fos′tėr, v.t. to bring up or nurse: to encourage.—ns. Fos′terāge, the act of fostering or nursing; Fos′ter-broth′er, a male child, fostered or brought up with another of different parents; Fos′ter-child, a child nursed or brought up by one who is not its parent; Fos′ter-daugh′ter; Fos′terer; Fos′ter-fa′ther, one who brings up a child in place of its father; Fos′terling, a foster-child; Fos′ter-moth′er, one who suckles a child not her own; Fos′ter-nurse (Shak.), a nurse; Fos′ter-par′ent, one who rears a child in the place of its parent; Fos′ter-sis′ter, one brought up as a sister by the same parents, but not a sister by birth; Fos′ter-son, one brought up as a son, though not a son by birth. [A.S. fóstrian, to nourish, fóstor, food.]

  2. Foster

    fos′tėr, n. (Spens.) a forester.

British National Corpus

  1. Verbs Frequency

    Rank popularity for the word 'foster' in Verbs Frequency: #1110

Anagrams for foster »

  1. fetors

  2. forest

  3. softer

  4. fortes

How to pronounce foster?

  1. Alex
    Alex
    US English
    Daniel
    Daniel
    British
    Karen
    Karen
    Australian
    Veena
    Veena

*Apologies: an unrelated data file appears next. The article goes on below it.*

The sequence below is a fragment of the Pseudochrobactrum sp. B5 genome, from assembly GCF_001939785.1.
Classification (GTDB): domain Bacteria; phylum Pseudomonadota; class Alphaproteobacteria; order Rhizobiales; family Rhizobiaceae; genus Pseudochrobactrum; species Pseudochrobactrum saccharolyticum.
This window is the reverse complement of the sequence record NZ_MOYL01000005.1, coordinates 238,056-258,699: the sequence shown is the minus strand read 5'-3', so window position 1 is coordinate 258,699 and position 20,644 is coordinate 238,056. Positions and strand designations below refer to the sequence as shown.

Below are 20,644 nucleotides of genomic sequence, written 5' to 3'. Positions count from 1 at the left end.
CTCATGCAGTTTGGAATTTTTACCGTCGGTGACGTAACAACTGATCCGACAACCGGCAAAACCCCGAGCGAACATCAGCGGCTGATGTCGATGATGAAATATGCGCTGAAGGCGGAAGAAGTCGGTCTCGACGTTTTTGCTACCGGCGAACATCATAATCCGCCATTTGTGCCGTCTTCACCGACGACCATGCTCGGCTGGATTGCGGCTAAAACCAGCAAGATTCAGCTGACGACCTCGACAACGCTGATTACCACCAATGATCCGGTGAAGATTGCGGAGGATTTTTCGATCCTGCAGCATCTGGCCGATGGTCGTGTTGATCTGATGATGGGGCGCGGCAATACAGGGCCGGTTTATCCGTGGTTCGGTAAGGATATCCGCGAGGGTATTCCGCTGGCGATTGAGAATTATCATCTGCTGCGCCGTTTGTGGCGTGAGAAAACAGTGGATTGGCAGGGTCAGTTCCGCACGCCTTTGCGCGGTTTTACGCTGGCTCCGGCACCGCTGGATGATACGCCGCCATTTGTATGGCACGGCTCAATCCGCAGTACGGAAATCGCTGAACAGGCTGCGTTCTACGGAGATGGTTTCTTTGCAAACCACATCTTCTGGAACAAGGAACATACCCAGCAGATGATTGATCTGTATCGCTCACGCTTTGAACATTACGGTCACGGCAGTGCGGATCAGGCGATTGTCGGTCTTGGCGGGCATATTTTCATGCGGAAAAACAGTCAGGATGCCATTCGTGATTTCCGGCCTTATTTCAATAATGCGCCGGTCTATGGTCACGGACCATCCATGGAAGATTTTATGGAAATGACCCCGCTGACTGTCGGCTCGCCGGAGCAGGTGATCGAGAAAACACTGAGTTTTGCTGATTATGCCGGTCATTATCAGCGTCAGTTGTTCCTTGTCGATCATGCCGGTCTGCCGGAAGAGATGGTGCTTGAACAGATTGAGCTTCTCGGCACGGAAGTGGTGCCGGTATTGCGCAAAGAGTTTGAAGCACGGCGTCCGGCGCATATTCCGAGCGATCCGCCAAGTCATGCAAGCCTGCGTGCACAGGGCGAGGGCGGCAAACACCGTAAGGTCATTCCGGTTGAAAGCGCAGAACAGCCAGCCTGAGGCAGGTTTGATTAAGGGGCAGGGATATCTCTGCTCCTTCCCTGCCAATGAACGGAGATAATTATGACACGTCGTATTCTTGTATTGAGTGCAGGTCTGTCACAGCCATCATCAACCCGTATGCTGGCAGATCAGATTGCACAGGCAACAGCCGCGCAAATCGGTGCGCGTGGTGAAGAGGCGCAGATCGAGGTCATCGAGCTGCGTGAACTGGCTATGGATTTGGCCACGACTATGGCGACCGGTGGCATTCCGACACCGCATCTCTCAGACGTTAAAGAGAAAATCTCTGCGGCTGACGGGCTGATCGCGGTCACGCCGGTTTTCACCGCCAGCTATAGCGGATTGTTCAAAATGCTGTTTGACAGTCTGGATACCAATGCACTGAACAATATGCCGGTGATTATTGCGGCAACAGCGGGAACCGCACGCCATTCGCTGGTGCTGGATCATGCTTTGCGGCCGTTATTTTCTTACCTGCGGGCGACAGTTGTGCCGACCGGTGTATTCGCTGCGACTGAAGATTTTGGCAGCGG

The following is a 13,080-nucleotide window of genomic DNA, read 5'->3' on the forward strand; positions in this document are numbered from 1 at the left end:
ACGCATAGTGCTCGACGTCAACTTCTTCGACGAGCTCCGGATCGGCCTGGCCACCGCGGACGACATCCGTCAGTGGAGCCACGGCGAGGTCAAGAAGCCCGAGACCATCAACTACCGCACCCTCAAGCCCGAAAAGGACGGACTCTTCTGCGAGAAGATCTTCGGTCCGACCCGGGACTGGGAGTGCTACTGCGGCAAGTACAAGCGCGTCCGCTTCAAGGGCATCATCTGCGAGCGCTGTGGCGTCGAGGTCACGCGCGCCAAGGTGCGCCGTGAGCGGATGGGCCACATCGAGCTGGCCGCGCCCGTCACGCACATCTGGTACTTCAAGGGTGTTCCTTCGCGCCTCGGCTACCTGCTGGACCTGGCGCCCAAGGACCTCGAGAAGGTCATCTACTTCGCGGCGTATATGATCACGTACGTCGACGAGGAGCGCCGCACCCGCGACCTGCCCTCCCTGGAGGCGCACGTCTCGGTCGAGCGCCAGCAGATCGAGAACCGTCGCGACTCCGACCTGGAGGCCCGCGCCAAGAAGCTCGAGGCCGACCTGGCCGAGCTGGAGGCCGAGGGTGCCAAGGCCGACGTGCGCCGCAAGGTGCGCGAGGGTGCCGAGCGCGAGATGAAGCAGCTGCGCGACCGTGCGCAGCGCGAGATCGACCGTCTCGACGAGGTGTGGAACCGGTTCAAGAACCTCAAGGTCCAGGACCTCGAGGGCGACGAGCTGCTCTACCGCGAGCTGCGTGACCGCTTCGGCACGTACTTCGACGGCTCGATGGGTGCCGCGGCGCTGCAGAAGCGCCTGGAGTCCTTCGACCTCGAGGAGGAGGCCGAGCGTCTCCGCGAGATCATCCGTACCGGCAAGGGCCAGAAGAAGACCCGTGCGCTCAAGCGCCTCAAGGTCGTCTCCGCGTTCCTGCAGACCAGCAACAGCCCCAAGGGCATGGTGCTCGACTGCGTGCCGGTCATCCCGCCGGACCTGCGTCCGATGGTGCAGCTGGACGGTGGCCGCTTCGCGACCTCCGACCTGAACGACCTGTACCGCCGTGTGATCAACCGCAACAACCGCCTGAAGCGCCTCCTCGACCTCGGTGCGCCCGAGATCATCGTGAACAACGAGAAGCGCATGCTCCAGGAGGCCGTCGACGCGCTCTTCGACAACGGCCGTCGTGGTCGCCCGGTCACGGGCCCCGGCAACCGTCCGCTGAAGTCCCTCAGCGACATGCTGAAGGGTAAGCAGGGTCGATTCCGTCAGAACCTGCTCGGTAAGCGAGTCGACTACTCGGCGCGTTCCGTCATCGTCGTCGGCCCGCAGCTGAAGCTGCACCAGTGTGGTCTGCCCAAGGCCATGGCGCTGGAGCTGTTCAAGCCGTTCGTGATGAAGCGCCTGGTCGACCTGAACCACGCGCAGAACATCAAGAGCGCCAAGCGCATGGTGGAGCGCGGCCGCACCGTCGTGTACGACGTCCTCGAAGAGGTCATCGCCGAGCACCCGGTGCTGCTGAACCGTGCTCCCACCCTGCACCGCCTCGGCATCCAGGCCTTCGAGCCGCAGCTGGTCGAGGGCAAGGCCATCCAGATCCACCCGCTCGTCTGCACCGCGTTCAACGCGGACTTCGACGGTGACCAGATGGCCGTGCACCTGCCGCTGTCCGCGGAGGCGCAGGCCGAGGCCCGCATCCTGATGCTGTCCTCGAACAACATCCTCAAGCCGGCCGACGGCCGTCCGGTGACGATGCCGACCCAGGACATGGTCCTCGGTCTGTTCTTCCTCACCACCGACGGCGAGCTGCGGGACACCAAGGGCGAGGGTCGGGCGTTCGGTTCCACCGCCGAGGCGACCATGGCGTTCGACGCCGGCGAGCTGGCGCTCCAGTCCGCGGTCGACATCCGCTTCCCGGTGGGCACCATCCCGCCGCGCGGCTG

Indian

How to say foster in sign language?

  1. foster

Numerology

  1. Chaldean Numerology

    The numerical value of foster in Chaldean Numerology is: 2

  2. Pythagorean Numerology

    The numerical value of foster in Pythagorean Numerology is: 2

Examples of foster in a Sentence

  1. Ren Xianliang:

    Proactively foster a healthy, positive Internet culture, and let cultured comment, rational posts and well-intentioned responses become the order of the day online.

  2. Peterson Lent:

    As we see the uptick in foster care placements with the opioid epidemic.

  3. Peterson Lent:

    They were not planning for this, they may have gotten a call in the middle of the night saying ‘Take this child or they’re going to end up in foster care.’.

  4. Wagner Said:

    It might be they're going to help make cookies, help get gifts ready from Santa for younger siblings, do some volunteer work, whatever it is, think about, if we're giving up one (tradition), how do we get others going that foster the same feeling?

  5. Scott Stewart:

    I think probably a lot of them have some truth, he wants to try to foster that whole mystique.

Images & Illustrations of foster

  1. fosterfosterfosterfosterfoster

Popularity rank by frequency of use

foster#1#4460#10000

Translations for foster

From our Multilingual Translation Dictionary